OverviewMount Sir Douglas is one of the most aesthetic mountains in the heart of the southern Canadian Rockies. It is located on the continental divide, split evenly between British Columbia (BC) and Alberta. Its summit actually straddles three parks, Banff National Park, Peter Lougheed Provincial Park and Height of the Rockies Provincial Park. Belonging to the 11,000’+ group, it ranks high on technical objective lists along with Assiniboine and Joffre in the southern Canadian Rockies. However, Sir Douglas is not as popular due to significant rock fall hazard on the routes.
Mount Sir Douglas was officially named in 1916 after an infamous British WWI field commander (Sir Douglas Haig). Most mountains in the Spray Mountain Range on the border of Banff National Park were named after WWI battleships and commanders. Sir Douglas was first ascended in 1919 by Hickson and Feuz, no doubt a feat for the time. It is draped by glaciers from all sides, including the massive (relatively speaking) Haig Glacier on its eastern flank. The mass and consistency of this glacier particularly impressed me from the summit.
Sir Douglas is a hard mountain to get a good gook at. The best view I have found is from the final summit ridge of Big Sister. The routes don’t come into view until you practically reach the ascent bivy site.
Getting ThereFrom the Canmore Nordic Center (Canmore, Alberta), drive 42 km south on the Spray Lakes Road (gravel). Turn right into the trailhead at signs for the Burstall Pass Trail.
Red TapePeter Lougheed Provincial Park is part of the Kananaskis Alberta Provincial Park System. You are not required to obtain a climbing permit or parking pass and I did not obtain a camping permit to bivy at the foot of the northwest glacier. Park headquarters is located on Highway 40 which is an exit off of the Trans-Canada between Calgary and Canmore.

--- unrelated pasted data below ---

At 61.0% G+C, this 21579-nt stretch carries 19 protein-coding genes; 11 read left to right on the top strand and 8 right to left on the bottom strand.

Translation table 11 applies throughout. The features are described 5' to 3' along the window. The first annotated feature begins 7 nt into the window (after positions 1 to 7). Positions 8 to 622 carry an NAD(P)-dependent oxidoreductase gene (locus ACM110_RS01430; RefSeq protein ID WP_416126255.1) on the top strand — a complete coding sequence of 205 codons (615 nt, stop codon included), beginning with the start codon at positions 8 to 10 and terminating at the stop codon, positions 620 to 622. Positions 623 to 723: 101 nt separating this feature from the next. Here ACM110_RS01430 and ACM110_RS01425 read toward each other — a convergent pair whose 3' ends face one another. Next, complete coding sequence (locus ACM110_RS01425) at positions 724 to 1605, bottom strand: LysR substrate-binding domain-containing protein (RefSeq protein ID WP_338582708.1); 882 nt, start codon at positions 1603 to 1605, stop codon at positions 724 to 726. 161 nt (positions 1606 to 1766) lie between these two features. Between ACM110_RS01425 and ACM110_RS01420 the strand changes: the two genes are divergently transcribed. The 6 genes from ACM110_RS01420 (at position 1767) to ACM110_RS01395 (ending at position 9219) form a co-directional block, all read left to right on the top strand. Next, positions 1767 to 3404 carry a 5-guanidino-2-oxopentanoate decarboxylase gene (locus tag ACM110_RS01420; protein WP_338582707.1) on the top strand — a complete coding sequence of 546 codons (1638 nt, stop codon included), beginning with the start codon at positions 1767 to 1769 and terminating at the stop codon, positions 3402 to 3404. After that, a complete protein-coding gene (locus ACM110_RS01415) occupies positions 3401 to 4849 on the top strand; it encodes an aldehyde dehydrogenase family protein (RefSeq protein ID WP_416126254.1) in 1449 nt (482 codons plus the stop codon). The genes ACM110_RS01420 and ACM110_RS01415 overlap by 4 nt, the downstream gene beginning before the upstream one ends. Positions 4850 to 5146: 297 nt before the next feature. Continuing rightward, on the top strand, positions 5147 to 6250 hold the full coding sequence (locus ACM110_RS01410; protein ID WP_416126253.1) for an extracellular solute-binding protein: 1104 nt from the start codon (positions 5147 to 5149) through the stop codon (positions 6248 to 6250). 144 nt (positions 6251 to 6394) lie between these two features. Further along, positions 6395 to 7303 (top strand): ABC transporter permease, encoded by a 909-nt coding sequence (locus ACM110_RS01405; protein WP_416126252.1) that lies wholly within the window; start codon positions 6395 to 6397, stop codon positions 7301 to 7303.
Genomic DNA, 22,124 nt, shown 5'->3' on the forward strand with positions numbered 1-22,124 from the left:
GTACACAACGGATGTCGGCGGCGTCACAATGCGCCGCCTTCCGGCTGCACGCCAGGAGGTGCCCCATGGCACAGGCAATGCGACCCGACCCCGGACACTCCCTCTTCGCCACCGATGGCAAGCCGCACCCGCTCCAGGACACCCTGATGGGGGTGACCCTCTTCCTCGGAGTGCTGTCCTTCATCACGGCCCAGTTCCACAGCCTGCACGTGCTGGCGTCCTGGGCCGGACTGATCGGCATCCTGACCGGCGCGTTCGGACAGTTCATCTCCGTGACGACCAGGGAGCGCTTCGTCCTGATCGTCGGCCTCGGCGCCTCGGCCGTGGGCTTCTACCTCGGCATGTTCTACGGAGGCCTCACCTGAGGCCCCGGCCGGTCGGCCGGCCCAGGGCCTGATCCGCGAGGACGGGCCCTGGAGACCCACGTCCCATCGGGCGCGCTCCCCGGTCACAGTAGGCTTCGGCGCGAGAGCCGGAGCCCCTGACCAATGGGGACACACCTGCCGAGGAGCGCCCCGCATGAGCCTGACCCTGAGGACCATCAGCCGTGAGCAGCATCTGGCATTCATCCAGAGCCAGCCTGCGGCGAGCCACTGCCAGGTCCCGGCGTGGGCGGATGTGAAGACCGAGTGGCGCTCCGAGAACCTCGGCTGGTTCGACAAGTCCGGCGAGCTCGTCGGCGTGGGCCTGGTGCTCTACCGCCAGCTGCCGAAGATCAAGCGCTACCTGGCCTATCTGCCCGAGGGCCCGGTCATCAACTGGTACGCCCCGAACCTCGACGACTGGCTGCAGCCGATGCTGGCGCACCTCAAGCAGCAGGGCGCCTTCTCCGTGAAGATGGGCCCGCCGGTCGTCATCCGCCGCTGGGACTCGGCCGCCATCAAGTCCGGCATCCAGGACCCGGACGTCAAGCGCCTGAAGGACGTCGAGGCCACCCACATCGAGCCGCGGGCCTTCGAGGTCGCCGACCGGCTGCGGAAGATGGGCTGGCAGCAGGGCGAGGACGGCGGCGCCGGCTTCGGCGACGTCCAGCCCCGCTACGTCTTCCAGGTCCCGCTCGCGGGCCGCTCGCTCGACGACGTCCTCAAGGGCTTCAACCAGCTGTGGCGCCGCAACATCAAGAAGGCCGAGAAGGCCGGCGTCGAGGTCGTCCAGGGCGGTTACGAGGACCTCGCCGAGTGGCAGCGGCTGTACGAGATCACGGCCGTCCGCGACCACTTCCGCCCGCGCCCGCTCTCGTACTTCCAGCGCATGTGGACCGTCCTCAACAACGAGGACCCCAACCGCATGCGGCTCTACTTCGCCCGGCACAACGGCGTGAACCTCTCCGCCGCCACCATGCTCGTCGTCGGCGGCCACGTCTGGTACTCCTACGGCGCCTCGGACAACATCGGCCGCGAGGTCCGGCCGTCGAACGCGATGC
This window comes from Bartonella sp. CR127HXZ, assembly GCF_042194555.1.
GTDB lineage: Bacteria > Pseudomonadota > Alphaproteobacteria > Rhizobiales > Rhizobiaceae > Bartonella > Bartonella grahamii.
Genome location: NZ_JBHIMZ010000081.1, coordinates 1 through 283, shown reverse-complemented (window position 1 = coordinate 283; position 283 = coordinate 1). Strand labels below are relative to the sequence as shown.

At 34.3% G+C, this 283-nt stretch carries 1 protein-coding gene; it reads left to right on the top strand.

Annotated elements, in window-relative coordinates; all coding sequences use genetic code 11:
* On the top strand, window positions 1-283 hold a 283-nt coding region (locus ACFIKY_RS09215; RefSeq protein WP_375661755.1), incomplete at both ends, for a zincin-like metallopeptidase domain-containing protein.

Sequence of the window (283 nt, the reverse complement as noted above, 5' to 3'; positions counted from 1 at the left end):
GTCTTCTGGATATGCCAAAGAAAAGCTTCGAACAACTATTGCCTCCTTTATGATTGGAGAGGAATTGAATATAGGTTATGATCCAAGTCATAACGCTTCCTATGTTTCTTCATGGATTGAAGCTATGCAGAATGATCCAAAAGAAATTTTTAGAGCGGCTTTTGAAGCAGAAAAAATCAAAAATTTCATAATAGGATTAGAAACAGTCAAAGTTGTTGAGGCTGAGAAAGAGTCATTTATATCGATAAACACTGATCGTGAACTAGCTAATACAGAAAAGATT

Here is a map of the park.
This is active grizzly country, therefore, you should always have bear spray on your person. We just had a grizzly fatality in Canmore, June, 2005 as well as a recent mountain lion attack.
When To ClimbThe West Ridge is best contemplated in the summer months, but most of the Alpine Routes on Sir Douglas are accomplished in winter due to above normal rock fall from above. The Smith-Dorrien Highway (Spray Lakes Road) is open year-around, making winter climbs possible.
CampingClimbers should bivy on the west side of Sir Douglas. There are spots already laid out with a good water source close by just above the foot of the right most northwest glacier. The closest official campsite is in Banff National Park, Burstall US 18, and it is not close or relative to this objective.
Mountain ConditionsPeter Lougheed Provincial Park has weather, wildlife reports, trail closures, etc. Outside of the parks web site, Canadian Avalanche Association is also useful, particularly for winter travel.
RoutesWest Ridge, Alpine III, 5.5
Straight forward route up the small northwest glacier below some objective hazard (ice fall), intersecting and taking the west ridge. Loose rock and patchy snow dominate the route.
North-West Face, Alpine III
Good route and if the Direct is out of shape (rockfall ,etc.) it provides an excellent alternative up the face.
North-West Face Direct Alpine IV
This route, when icy presents a sustained climb. Falling rock can be a problem.
East Ridge III 5.6
A great line. The positions on the ridge look magnificent. But they say the rock is pretty rank as goes for the other routes as well.
South-East Face IV 5.6-7
Route takes the prominent couloir and ramp system on the south side of the peak. Although it has been attempted many times, it is still awaiting a winter ascent! Rockfall can be a problem in the lower couloir so cold conditions are an asset.